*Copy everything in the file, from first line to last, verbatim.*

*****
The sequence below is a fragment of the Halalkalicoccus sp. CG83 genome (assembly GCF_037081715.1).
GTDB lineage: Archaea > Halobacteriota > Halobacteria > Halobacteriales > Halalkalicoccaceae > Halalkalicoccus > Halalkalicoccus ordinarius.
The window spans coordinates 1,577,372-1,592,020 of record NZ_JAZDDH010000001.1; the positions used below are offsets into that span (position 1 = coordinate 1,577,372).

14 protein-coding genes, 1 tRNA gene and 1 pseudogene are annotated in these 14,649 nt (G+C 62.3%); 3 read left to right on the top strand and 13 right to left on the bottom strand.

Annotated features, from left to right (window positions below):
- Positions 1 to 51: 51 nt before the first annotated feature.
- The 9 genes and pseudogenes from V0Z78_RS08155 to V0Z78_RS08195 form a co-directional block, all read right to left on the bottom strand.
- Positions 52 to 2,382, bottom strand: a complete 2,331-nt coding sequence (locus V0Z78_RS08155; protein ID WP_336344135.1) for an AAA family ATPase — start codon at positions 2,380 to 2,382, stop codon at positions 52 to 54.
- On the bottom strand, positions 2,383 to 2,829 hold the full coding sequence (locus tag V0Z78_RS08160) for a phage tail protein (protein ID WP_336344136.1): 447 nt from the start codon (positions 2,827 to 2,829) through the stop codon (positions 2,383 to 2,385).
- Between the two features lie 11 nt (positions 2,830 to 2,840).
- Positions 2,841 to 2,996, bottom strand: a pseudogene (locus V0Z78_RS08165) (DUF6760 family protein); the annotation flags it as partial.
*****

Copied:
The sequence below is a fragment of the Halalkalicoccus sp. CG83 genome (assembly GCF_037081715.1).
GTDB lineage: Archaea > Halobacteriota > Halobacteria > Halobacteriales > Halalkalicoccaceae > Halalkalicoccus > Halalkalicoccus ordinarius.
The window spans coordinates 1,577,372-1,592,020 of record NZ_JAZDDH010000001.1; the positions used below are offsets into that span (position 1 = coordinate 1,577,372).

14 protein-coding genes, 1 tRNA gene and 1 pseudogene are annotated in these 14,649 nt (G+C 62.3%); 3 read left to right on the top strand and 13 right to left on the bottom strand.

Annotated features, from left to right (window positions below):
- Positions 1 to 51: 51 nt before the first annotated feature.
- The 9 genes and pseudogenes from V0Z78_RS08155 to V0Z78_RS08195 form a co-directional block, all read right to left on the bottom strand.
- Positions 52 to 2,382, bottom strand: a complete 2,331-nt coding sequence (locus V0Z78_RS08155; protein ID WP_336344135.1) for an AAA family ATPase — start codon at positions 2,380 to 2,382, stop codon at positions 52 to 54.
- On the bottom strand, positions 2,383 to 2,829 hold the full coding sequence (locus tag V0Z78_RS08160) for a phage tail protein (protein ID WP_336344136.1): 447 nt from the start codon (positions 2,827 to 2,829) through the stop codon (positions 2,383 to 2,385).
- Between the two features lie 11 nt (positions 2,830 to 2,840).
- Positions 2,841 to 2,996, bottom strand: a pseudogene (locus V0Z78_RS08165) (DUF6760 family protein); the annotation flags it as partial.